That power figure, Chevy is happy to point out, works out to more power per liter than even the Corvette Z06’s LS7 V8, while the sport exhaust-equipped model’s peak torque comes up only five lb-ft shy of the Z06 motor. With 316 lb-ft available at 1,000 rpm and 90 percent or more of peak torque on tap between 3,000 and 5,500 rpm, the Corvette Stingray looks like it’ll maintain the low-end and mid-range grunt that’s always made the ‘Vette such a fun drive.

And while the Corvette always got surprisingly good fuel economy for a small-block-powered sports car, the C7 should do even better, thanks to its new engine and that new seventh gear. Chevrolet claims the 2014 Corvette Stingray will get better than 26 mpg; considering we saw that in the outgoing car, that seems like a fair bet. Man, we wish this car would just get here, already. [via GM]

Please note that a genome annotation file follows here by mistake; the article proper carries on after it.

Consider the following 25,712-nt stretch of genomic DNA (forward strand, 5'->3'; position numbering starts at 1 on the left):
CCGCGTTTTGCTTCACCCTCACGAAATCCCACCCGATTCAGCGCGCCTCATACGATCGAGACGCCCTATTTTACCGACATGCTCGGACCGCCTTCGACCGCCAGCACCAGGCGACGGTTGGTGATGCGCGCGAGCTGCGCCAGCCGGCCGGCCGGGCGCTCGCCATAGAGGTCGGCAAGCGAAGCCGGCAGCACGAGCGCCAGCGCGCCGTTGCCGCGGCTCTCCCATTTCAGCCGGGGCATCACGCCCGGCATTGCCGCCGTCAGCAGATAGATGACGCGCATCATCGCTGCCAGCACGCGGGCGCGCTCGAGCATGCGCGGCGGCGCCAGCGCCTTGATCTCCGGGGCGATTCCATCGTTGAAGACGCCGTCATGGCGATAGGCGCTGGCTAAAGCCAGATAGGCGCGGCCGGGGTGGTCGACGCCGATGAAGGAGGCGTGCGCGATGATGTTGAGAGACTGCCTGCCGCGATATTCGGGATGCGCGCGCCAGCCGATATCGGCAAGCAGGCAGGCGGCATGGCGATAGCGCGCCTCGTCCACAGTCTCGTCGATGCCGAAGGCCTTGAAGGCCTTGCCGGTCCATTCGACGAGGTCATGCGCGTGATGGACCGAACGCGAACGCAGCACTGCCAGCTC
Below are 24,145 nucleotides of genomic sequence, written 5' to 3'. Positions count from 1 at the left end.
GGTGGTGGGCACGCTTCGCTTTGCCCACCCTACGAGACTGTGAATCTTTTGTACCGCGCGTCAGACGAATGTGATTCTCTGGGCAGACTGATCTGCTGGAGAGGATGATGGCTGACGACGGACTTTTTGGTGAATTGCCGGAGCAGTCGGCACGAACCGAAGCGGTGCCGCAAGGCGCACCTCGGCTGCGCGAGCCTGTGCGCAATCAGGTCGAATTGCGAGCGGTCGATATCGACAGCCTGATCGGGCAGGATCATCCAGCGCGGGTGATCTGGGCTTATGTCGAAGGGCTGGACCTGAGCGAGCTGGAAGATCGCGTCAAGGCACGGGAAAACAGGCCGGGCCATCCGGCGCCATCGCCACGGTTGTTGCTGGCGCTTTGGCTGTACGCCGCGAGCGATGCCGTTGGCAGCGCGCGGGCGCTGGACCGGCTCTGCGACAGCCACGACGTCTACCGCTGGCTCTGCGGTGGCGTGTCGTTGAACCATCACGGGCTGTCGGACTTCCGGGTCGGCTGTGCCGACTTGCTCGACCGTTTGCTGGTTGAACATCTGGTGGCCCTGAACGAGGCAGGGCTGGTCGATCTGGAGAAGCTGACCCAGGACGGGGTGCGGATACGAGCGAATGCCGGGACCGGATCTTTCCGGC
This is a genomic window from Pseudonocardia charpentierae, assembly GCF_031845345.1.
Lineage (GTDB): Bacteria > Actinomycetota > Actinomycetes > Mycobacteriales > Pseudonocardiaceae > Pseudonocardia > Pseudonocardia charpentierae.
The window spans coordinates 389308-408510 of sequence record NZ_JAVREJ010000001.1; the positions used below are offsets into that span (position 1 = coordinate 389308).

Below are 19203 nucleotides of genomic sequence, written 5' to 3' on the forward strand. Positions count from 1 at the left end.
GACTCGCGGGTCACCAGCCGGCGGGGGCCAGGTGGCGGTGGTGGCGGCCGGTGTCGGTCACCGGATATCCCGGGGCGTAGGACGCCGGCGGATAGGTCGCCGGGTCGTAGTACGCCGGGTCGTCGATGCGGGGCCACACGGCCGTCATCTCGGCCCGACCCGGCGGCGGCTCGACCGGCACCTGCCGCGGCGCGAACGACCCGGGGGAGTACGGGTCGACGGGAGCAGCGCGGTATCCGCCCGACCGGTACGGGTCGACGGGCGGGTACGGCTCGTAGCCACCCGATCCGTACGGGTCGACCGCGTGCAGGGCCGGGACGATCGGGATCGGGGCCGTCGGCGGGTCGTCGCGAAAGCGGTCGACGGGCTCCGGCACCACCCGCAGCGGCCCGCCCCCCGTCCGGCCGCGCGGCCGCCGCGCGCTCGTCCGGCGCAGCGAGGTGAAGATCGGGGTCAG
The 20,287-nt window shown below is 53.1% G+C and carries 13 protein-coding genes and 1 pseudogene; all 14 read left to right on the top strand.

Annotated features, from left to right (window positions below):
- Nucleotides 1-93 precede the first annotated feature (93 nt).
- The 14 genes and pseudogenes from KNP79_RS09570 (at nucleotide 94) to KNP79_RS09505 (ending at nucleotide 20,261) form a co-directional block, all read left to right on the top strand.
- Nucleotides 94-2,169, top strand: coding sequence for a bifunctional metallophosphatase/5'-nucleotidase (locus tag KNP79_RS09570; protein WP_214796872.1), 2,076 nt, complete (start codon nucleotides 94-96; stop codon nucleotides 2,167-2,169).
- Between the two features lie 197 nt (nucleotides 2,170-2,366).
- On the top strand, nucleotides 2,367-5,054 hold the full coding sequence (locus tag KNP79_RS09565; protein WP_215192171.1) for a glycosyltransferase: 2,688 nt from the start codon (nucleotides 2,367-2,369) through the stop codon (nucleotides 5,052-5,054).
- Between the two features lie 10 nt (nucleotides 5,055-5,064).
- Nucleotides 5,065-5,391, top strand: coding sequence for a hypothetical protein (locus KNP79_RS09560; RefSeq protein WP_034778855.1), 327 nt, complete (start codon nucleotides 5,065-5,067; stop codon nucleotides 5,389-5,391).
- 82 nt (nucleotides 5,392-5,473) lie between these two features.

Press Release:

2014 Corvette Stingray Cranks Out 460 Horsepower
SAE certifications confirm new Corvette has most powerful standard engine ever

DETROIT – The 2014 Corvette Stingray’s all-new LT1 6.2L V-8 engine is SAE-certified at 460 horsepower (343 kW) at 6,000 rpm and 465 lb-ft of torque (630 Nm) at 4,600 rpm, with the available performance exhaust system, Chevrolet announced today.

The Stingray is SAE-certified at 455 horsepower (339 kW) and 460 lb-ft (624 Nm) with the standard exhaust system. They are the highest standard power ratings ever for the Corvette, delivered with efficiency that is expected to exceed 26 mpg on the highway.

“The 2014 Corvette Stingray’s LT1 engine is a triumph of advanced technology, delivering more power and torque than ever before with greater efficiency,” said Jordan Lee, Small Block chief engineer.